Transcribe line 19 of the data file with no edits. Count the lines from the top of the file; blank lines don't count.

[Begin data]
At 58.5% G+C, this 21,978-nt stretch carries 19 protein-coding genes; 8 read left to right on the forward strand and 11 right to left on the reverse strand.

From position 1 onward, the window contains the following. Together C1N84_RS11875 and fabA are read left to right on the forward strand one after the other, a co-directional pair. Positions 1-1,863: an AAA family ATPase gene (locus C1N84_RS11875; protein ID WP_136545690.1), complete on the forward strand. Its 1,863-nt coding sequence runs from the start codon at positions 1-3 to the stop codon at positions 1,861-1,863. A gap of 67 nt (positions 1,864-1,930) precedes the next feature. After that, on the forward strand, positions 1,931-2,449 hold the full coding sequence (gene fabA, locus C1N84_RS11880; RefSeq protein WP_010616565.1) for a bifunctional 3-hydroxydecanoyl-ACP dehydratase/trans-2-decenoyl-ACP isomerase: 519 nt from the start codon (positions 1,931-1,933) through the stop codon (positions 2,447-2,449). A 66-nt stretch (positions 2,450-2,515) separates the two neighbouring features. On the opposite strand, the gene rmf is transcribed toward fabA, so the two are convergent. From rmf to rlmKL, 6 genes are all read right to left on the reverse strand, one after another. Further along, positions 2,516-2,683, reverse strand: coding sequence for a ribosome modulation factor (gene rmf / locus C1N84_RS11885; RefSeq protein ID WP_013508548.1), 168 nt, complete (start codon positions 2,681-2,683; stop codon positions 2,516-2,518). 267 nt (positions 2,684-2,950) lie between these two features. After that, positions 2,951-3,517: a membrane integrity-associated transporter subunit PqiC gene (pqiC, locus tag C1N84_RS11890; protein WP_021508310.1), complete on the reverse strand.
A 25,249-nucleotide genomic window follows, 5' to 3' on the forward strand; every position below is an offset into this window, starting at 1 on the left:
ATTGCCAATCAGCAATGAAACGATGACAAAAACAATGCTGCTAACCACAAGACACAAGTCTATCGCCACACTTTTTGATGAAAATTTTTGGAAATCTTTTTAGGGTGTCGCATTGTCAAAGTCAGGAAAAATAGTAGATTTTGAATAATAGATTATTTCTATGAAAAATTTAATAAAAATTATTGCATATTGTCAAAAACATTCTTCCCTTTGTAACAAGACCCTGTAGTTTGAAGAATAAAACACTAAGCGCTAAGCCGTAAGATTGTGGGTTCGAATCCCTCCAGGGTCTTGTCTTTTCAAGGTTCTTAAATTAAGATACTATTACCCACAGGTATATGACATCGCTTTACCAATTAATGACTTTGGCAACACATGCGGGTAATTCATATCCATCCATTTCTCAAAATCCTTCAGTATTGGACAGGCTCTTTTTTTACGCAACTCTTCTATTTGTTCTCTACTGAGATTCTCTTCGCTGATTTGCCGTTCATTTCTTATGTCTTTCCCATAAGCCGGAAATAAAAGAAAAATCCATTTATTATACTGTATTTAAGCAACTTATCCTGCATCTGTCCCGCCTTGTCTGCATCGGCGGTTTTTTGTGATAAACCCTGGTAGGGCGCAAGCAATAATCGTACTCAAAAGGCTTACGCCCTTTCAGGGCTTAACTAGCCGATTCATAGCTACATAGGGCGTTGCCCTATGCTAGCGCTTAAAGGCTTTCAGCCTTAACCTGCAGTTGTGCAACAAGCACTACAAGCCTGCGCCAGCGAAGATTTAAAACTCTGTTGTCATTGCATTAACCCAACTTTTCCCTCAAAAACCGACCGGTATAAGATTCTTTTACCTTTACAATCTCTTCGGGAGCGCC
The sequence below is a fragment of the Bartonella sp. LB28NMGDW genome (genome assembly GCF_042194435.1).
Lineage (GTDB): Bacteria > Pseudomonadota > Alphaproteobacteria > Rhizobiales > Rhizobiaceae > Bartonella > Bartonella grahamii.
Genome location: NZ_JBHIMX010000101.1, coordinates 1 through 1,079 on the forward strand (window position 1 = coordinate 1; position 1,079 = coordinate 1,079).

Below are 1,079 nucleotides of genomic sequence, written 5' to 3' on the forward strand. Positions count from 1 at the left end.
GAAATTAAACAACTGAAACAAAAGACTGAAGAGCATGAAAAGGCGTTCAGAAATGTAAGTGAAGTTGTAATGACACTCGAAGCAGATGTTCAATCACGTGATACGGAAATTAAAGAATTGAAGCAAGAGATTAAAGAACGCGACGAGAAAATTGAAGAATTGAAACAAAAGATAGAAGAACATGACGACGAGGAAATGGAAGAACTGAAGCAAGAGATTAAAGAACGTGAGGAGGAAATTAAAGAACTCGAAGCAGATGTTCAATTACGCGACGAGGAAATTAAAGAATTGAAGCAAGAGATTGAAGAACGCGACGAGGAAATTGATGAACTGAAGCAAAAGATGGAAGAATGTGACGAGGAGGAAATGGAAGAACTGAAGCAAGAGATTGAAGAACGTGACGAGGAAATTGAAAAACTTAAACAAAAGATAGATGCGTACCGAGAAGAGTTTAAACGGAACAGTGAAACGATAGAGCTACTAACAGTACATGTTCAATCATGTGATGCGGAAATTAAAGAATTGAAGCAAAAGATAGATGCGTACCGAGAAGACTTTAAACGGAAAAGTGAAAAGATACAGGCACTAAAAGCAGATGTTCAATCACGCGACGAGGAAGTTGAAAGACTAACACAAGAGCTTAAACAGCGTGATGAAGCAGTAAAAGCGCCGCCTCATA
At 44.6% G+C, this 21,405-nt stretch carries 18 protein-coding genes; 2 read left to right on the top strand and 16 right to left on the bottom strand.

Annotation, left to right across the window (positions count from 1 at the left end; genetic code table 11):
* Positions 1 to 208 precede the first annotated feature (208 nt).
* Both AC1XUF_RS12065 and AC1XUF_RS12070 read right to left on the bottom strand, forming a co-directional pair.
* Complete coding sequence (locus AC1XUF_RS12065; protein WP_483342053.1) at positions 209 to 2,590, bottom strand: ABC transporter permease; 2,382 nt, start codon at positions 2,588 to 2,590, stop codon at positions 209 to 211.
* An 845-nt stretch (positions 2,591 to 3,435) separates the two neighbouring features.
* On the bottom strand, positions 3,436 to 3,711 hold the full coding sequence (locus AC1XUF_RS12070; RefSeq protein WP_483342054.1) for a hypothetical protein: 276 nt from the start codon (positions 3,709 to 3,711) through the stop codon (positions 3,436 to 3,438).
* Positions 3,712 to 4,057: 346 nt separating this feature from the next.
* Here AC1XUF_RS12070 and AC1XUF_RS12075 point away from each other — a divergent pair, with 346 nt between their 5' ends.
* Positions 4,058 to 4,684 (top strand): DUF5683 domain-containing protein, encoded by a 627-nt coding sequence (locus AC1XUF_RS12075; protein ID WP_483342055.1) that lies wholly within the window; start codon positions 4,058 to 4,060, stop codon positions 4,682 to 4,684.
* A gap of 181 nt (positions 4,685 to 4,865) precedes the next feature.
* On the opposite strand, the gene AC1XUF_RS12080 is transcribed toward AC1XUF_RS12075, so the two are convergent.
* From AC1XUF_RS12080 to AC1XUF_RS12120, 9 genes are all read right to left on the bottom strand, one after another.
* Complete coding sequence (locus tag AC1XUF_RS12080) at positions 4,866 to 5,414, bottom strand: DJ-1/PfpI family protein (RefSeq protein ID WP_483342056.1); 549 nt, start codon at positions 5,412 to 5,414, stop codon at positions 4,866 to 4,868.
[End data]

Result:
* Positions 4,058 to 4,684 (top strand): DUF5683 domain-containing protein, encoded by a 627-nt coding sequence (locus AC1XUF_RS12075; protein ID WP_483342055.1) that lies wholly within the window; start codon positions 4,058 to 4,060, stop codon positions 4,682 to 4,684.